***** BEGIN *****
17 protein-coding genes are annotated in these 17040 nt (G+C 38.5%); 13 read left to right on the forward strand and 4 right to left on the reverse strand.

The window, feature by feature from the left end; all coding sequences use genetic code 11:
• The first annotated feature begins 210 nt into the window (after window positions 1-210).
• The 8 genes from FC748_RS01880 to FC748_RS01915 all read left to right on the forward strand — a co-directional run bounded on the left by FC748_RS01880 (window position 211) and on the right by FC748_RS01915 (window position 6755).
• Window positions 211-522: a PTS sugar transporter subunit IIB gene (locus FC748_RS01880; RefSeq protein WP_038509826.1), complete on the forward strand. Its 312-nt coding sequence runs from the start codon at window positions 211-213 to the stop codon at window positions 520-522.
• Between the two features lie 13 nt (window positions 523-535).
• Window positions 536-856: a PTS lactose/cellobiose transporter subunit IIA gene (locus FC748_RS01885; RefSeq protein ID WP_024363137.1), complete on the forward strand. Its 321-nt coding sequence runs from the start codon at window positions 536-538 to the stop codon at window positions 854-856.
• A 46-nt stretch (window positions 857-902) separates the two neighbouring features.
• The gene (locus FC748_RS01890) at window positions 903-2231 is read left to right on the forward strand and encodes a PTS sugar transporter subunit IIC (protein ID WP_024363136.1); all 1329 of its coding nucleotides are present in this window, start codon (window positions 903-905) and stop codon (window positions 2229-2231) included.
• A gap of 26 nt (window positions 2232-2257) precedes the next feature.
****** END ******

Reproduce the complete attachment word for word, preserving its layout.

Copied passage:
17 protein-coding genes are annotated in these 17040 nt (G+C 38.5%); 13 read left to right on the forward strand and 4 right to left on the reverse strand.

The window, feature by feature from the left end; all coding sequences use genetic code 11:
• The first annotated feature begins 210 nt into the window (after window positions 1-210).
• The 8 genes from FC748_RS01880 to FC748_RS01915 all read left to right on the forward strand — a co-directional run bounded on the left by FC748_RS01880 (window position 211) and on the right by FC748_RS01915 (window position 6755).
• Window positions 211-522: a PTS sugar transporter subunit IIB gene (locus FC748_RS01880; RefSeq protein WP_038509826.1), complete on the forward strand. Its 312-nt coding sequence runs from the start codon at window positions 211-213 to the stop codon at window positions 520-522.
• Between the two features lie 13 nt (window positions 523-535).
• Window positions 536-856: a PTS lactose/cellobiose transporter subunit IIA gene (locus FC748_RS01885; RefSeq protein ID WP_024363137.1), complete on the forward strand. Its 321-nt coding sequence runs from the start codon at window positions 536-538 to the stop codon at window positions 854-856.
• A 46-nt stretch (window positions 857-902) separates the two neighbouring features.
• The gene (locus FC748_RS01890) at window positions 903-2231 is read left to right on the forward strand and encodes a PTS sugar transporter subunit IIC (protein ID WP_024363136.1); all 1329 of its coding nucleotides are present in this window, start codon (window positions 903-905) and stop codon (window positions 2229-2231) included.
• A gap of 26 nt (window positions 2232-2257) precedes the next feature.